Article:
Engaging with Families Is a Challenge: Beliefs among Healthcare Professionals in Forensic Psychiatric Care
2015 (English)In: Nursing Research and Practice, ISSN 2090-1429, E-ISSN 2090-1437, 1-10 p., 843717Article in journal (Refereed) Published
Being healthcare professionals in the complex field of forensic psychiatry care (FPC) seems particularly challenging. Historically, families have almost been invisible in FPC. The aim of this study was to uncover beliefs among healthcare professionals concerning families of patients admitted for FPC. Using a hermeneutical approach inspired by Gadamer’s philosophy, group interviews with healthcare professionals in four Swedish forensic psychiatric clinics were analyzed. Analysis resulted in seven key beliefs. There were three beliefs about families: family belongingness is a resource for the patient; most families are broken and not possible to trust; and most families get in the way of the patient’s care. Four beliefs concerned encounters with families: it is important to achieve a balance and control over the family; it is essential to set aside one’s own values and morals; family-oriented work is an impossible mission; and family oriented work requires welcoming the families. Despite ethical dilemmas of working with families in FPC, healthcare professionals showed a willingness and desire to work in a more family-oriented manner. More knowledge, understanding, and caring tools are needed in order to meet the needs of the family as well as support the family’s resources.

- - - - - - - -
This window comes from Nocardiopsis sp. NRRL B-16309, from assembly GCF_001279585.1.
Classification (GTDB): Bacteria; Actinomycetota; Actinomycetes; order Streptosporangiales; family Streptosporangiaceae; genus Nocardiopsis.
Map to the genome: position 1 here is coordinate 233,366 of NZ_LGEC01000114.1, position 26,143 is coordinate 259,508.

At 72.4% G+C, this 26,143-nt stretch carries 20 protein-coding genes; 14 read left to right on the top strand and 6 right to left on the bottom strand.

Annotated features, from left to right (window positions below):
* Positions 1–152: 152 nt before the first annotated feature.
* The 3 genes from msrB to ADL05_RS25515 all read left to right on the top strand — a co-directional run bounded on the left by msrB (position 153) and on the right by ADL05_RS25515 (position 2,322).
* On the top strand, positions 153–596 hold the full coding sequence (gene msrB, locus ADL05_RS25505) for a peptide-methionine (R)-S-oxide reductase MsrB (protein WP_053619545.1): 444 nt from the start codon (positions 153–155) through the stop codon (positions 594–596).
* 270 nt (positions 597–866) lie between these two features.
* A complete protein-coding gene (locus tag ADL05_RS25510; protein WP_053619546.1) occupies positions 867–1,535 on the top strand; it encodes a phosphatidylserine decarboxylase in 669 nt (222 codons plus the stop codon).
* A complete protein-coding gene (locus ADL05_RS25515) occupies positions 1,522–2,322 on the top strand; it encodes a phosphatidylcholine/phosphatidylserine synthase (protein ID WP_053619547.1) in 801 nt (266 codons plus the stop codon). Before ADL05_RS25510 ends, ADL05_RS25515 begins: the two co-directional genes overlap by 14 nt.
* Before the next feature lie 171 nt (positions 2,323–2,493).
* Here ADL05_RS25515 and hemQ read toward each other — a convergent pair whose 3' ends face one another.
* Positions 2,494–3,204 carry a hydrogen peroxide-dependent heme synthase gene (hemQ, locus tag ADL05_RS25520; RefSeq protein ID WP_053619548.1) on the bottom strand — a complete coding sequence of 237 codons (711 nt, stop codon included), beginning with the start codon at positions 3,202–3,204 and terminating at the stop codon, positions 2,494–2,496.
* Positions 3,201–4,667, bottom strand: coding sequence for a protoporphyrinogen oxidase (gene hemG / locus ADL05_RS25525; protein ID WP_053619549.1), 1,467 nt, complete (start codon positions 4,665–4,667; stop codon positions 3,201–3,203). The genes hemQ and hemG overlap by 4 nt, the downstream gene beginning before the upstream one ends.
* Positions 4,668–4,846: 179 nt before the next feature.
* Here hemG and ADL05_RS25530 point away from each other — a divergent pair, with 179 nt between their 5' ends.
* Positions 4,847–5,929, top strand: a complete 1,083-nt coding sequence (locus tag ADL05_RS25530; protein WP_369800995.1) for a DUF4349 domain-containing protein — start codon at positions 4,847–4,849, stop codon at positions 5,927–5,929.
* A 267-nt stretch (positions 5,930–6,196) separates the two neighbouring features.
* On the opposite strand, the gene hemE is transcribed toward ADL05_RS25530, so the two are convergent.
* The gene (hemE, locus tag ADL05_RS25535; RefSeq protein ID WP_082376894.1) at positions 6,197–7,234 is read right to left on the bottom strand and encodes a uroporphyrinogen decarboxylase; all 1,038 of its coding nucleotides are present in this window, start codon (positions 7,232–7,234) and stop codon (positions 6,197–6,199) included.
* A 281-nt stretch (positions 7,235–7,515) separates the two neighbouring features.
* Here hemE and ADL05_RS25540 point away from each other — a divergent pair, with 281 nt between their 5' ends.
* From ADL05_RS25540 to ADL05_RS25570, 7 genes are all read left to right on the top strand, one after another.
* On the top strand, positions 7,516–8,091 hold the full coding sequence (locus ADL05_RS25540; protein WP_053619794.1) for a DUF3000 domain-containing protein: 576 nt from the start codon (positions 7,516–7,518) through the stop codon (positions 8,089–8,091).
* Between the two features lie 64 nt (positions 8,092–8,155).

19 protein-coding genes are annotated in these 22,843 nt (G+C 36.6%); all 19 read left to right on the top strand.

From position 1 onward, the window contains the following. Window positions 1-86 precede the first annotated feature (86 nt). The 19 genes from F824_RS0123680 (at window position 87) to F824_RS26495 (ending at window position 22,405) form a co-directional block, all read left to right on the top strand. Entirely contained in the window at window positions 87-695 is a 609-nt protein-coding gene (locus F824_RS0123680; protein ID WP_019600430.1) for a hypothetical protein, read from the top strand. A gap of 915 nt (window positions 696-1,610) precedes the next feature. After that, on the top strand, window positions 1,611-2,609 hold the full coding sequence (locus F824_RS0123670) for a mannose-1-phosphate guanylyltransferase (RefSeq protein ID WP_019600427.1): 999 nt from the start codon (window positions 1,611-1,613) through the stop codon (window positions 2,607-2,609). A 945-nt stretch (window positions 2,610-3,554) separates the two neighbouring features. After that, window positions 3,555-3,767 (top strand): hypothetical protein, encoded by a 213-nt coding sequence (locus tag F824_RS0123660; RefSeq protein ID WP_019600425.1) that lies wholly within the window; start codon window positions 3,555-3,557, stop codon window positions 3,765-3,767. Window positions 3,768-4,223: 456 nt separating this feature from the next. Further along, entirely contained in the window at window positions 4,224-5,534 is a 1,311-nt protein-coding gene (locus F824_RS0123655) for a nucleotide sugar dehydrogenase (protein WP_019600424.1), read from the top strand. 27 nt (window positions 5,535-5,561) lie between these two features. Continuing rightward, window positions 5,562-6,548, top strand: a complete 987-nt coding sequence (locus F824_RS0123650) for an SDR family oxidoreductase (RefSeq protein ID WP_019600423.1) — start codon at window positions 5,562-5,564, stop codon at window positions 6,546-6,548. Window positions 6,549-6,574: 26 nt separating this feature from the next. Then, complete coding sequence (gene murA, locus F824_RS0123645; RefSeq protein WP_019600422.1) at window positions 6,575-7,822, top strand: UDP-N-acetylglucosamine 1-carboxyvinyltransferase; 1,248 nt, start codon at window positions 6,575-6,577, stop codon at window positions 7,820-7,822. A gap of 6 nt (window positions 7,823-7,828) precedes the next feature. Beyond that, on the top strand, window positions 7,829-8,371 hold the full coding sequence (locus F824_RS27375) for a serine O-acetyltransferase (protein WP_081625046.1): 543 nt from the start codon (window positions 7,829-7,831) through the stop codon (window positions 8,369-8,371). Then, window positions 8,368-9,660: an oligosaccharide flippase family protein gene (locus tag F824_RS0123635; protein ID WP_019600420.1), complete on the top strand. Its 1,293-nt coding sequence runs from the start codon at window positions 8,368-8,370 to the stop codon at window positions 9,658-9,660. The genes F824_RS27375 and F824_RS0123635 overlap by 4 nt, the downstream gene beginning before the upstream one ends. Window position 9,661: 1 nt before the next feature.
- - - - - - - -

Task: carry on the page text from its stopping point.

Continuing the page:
Place, publisher, year, edition, pages
Hindawi Publishing Corporation, 2015. 1-10 p., 843717
Beliefs, families, forensic psychiatric care, staff perspective
Research subject Health and Caring Sciences, Caring Science
IdentifiersURN: urn:nbn:se:lnu:diva-46266DOI: 10.1155/2015/843717OAI: oai:DiVA.org:lnu-46266DiVA: diva2:853464